Even United States contributed to the KRG’s vulnerability in times of crisis and terrorist threats. Between 2003 and 2011 US support to rebuild Iraq’s security forces, including Pêshmerge forces, is a significant indication of the imbalance built into the transitional arrangements: US built 109 brigades in federal Iraq at a cost of more than $25 billion, while only eight brigades were built in Kurdistan at the cost of $92 million. The comparison is staggering if we look at the cost per brigade: US invested only $11.5 million at average in each Pêshmerge brigade, while equivalent federal Iraqi army brigades ended up with $229.3 million average each. As Michael Knights correctly concludes, “Today the eight U.S.-assisted Kurdish units are intact, whereas almost a quarter of the federal forces have disintegrated. Advocates of a closer military relationship between the U.S. government and the KRG can make a powerful case that security cooperation with Iraqi Kurdistan will provide far greater “bang for the buck” than similar operations in federal Iraq and may even translate into greater leverage over Baghdad in the future.” A rough calculation indicates that over $6 billion American tax-payers money are wasted on the collapsed Iraqi units. Until now unaccounted for advanced American weapon and ammunition given to the Iraqi army ended up in the hands of ISIL. They were later used against targets in Kurdistan Region, rest of Iraq and cities and towns in Syria, most notably Kobanê.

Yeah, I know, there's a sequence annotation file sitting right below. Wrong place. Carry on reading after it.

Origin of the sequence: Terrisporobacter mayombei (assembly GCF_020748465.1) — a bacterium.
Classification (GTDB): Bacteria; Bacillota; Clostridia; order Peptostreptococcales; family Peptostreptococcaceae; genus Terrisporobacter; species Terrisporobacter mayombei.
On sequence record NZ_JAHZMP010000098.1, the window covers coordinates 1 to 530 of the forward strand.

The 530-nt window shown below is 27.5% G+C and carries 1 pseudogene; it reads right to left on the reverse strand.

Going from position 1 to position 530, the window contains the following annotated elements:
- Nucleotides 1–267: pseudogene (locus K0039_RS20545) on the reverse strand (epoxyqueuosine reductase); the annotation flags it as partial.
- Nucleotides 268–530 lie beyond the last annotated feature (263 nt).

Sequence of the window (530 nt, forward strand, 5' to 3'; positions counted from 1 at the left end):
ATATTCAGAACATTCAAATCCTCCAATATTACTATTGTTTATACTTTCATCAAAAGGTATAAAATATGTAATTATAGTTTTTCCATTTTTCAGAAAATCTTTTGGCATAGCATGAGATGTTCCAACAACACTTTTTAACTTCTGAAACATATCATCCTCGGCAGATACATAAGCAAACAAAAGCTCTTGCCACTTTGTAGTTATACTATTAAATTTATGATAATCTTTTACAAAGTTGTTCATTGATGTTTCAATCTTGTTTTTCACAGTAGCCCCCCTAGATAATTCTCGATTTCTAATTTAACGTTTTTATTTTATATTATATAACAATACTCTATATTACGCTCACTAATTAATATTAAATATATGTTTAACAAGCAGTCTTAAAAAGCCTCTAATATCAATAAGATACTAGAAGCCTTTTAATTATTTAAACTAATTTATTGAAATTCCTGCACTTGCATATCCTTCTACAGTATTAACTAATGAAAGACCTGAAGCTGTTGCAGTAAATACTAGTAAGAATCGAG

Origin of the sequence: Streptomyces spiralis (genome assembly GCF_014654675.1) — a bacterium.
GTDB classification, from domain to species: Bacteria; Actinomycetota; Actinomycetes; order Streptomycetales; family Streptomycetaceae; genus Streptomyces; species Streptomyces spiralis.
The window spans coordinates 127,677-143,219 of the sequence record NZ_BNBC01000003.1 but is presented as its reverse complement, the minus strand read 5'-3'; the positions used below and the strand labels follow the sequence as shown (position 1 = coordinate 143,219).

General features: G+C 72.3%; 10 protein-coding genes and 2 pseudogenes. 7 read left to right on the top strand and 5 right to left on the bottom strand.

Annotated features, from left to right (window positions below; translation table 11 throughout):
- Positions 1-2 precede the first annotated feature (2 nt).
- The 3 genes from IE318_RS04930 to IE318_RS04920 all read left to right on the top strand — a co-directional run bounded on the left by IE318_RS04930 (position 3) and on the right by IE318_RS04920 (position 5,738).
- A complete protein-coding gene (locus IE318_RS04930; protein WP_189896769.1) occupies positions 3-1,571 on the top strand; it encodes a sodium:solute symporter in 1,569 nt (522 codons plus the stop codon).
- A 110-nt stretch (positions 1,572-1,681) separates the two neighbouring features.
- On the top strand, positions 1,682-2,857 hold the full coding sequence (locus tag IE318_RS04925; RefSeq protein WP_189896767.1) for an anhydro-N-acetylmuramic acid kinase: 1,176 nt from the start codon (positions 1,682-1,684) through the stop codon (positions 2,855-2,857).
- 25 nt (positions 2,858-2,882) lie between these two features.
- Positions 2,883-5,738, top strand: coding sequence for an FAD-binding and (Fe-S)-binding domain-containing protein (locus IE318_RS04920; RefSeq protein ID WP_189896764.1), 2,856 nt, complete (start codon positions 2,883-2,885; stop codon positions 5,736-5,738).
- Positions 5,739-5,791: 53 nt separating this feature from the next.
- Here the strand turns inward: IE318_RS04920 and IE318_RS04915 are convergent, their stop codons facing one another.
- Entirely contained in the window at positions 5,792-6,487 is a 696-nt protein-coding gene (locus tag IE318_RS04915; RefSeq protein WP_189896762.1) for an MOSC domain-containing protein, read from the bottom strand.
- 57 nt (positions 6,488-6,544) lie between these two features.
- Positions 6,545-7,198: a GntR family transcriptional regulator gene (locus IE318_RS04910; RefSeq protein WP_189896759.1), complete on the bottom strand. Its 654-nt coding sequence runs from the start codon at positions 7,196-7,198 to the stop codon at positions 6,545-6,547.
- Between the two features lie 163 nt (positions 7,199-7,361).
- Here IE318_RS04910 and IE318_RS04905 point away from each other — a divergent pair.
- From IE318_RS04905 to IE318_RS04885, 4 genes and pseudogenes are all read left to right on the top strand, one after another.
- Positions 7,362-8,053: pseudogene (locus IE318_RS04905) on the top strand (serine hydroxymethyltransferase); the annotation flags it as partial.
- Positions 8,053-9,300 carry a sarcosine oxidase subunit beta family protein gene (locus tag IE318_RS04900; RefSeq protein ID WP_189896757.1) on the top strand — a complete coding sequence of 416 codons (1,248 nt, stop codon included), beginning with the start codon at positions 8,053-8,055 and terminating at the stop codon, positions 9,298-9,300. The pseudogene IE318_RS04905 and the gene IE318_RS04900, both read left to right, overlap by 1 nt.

As far as KR is concerned, these are exacerbating challenges in the face of terrorist attacks, the collapse of trust in the process of re-building Iraq prior, during and after ISIL, as well as relevant issues to the KRG (such as the disputed territories, revenue-sharing, a meaningful and functioning power-sharing on the federal level).